President's Message
I recently received a note with a donation from a man on the East Coast. He wrote, “Thank you for your important work. It is heartening that the tragic death of Dr. Tiller has not ended the availability of services in your area. The bulk of my contributions go to similar organizations closer to home, but what impresses me about the Second Chance Fund is that it is volunteer-run. Wow!”

Being an all-volunteer fund can take a toll on us, since many of us work and have families. Would you like to volunteer in some capacity? Perhaps at our prochoice booth at the Kansas State Fair? Your skills can be very valuable to us and I can tell you, volunteering to help women obtain abortion access in this state is tremendously rewarding. We hope to hear from you!

Sandy Brown

A new documentary, Trapped, by Dawn Porter follows clinic workers and lawyers on the front lines of the battle to keep abortion safe and legal for millions of American women.

Since 2010 state legislatures have passed over 288 laws that impose measures on abortion providers far beyond regulations required for other medical providers. Unable to comply with these medically unnecessary laws, clinics have taken their fight to the courts.

In 2016 the Supreme Court will rule on the issue of whether individual states may effectively outlaw abortion. (See related article on the current brief before the Supreme Court.)

Trapped is a must see. It will open in theaters March 4, 2016.
Texas Policy Evaluation Project
Since 2011 the Texas Legislature has enacted several laws-HB15 and HB2- that restrict and limit funding for contraception and abortion services. The Texas Policy Evaluation Project is a collaboration between teams of researchers from the University of Texas at Austin, Ibis Reproductive Health and the University of Alabama at Birmingham. These researchers are studying the impact of restrictive legislation on women’s reproductive services.

One research brief on the impact of the effects of HB15 concludes that since the implementation of the law, abortions have declined largely due to having to schedule two clinic visits, rather than a 24-hour waiting period or ultrasound viewing. The extra visit adds burdensome costs for women who are already financially challenged.

In a November 2015 Research Brief, the project reports on Texas women’s experiences with self-induced abortions. After HB2 was introduced in 2013, Texas women had fewer clinic choices.  Only 18 of the 41 clinics operating in April 2013 remain open today. This brief details the reasons for self-induced abortions, methods used to induce, and abortion outcomes. The top two reasons that women in Texas tried to self-induce were lack of finances to travel to a clinic or pay for a procedure, and their local clinic closed. Self-induction methods largely fell into two categories—home remedies (herbs, teas, vitamins etc.) and medications obtained in Mexico (Cytotec and its generic, misoprostol).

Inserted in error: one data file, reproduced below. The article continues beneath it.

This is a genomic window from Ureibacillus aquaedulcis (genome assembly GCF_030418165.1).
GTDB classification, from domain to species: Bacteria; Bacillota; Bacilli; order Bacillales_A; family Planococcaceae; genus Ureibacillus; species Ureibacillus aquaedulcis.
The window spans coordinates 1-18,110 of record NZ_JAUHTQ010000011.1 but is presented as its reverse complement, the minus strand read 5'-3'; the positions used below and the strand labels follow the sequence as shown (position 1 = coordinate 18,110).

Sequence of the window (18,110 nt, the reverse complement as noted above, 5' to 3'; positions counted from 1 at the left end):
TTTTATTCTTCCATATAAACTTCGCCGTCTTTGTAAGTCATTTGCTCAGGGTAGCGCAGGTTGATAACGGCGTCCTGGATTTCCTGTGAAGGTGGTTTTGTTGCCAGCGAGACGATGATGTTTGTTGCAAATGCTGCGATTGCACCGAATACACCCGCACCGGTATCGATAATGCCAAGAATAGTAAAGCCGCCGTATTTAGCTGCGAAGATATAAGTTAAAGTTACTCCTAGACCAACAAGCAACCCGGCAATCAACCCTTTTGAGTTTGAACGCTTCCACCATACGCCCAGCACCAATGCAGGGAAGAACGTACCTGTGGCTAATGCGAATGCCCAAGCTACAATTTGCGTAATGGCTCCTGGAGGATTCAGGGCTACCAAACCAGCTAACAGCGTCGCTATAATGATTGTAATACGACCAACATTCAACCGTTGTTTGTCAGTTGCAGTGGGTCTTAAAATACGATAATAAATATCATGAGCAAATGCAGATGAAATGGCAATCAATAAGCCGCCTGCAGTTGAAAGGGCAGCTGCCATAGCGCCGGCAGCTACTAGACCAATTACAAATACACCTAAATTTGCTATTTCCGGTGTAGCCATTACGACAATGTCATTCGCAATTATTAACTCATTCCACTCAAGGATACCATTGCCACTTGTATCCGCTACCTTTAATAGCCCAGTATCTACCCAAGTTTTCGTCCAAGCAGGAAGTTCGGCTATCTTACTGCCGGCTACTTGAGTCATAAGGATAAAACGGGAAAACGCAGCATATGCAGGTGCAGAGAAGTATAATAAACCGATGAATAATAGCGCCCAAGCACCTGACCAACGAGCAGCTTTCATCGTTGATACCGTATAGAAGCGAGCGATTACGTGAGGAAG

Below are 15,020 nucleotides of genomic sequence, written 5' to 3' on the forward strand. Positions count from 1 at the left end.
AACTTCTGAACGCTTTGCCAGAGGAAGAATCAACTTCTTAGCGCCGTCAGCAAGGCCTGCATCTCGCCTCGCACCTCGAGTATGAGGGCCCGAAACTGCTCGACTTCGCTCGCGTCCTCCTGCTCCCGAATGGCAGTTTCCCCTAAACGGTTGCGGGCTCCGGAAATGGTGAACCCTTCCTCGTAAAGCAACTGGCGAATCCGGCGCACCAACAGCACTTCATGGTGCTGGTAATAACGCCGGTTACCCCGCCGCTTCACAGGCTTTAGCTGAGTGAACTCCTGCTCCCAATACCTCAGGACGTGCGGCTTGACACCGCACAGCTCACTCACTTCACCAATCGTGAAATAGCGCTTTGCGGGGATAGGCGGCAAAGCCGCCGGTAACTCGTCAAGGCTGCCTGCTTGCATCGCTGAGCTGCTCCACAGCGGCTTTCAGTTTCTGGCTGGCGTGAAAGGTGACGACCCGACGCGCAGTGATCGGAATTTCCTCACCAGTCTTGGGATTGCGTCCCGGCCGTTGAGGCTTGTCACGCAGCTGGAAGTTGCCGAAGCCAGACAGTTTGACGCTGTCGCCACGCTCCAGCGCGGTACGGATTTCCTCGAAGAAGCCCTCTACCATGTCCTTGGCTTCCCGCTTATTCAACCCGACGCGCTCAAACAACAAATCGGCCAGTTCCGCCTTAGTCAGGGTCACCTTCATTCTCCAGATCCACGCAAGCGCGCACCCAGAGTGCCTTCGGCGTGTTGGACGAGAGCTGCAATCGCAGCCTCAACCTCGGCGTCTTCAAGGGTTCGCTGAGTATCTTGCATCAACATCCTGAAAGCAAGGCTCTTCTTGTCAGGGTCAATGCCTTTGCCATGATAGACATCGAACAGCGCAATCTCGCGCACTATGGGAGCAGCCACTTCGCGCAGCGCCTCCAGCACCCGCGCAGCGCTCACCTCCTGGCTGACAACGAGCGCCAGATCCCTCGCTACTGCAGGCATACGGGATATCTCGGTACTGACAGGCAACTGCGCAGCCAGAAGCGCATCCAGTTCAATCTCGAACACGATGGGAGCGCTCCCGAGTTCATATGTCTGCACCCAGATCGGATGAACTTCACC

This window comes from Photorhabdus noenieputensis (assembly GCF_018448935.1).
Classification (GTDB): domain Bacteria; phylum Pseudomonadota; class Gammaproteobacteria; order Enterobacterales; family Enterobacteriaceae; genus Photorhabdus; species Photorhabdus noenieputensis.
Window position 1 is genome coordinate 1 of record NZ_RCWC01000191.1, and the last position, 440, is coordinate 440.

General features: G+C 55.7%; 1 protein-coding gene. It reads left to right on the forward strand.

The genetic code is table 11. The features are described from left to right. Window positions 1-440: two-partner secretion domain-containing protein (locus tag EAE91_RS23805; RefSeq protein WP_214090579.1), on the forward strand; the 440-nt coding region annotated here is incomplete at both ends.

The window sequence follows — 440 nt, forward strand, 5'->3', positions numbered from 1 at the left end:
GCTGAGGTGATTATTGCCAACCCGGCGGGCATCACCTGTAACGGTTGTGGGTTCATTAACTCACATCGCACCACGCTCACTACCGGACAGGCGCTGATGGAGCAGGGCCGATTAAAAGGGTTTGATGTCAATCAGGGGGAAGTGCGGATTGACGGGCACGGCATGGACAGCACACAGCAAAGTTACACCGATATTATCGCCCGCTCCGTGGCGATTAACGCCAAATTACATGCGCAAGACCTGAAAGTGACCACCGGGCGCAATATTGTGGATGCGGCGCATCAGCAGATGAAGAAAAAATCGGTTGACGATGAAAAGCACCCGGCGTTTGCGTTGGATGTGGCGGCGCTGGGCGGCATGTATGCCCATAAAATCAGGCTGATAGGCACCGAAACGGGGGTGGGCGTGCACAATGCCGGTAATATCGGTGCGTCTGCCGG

To read more about the impact of restrictive legislation on Texas women’s reproductive health, log on to http://www.utexas.edu/cola/orgs/txpep.

One in three American women will have an abortion in her lifetime. However, given the stigma surrounding the termination of a pregnancy, few women choose to discuss the subject in public. That’s what makes this particular brief, filed in advance of the Supreme Court hearing in March to consider dramatic restrictions in abortion accessibility, so amazing.

In the brief, women lawyers tell their personal abortion stories.  By doing so, they explain to the justices how exercising their right to abortion allowed them to continue with their studies, their practice of law and their lives as women in our society. Their stories testify to the fact that abortion is not limited to women of lower socio-economic status, but is experienced by all women.

Per Ruth Marcus, reporter for The Washington Post, “the most powerful part of the brief is a 10-page appendix listing the 113 signatories: corporate lawyers, partners at major law firms, retired judges, law professors and law students who each took the brave step of going public with her decision to have an abortion.” (Washington Post, January 26, 2016)

The hearing (Whole Women’s Health v. Hellerstadt) on Texas’ omnibus anti-abortion law takes place in March. Over 40 briefs have been filed in advance.

“I don’t have the right words to express my appreciation for your help in paying for my abortion. My own family wouldn’t even help me, but you did. Thank you, thank you.”

“I found out that my baby had an anomoly which means she was going to die after birth, or before. This was a very difficult decision for my husband and me, but having the abortion was the right thing to do. Thank you so much.”

“Dear Peggy Bowman—last week I felt that my life was over. This week I got my life back!”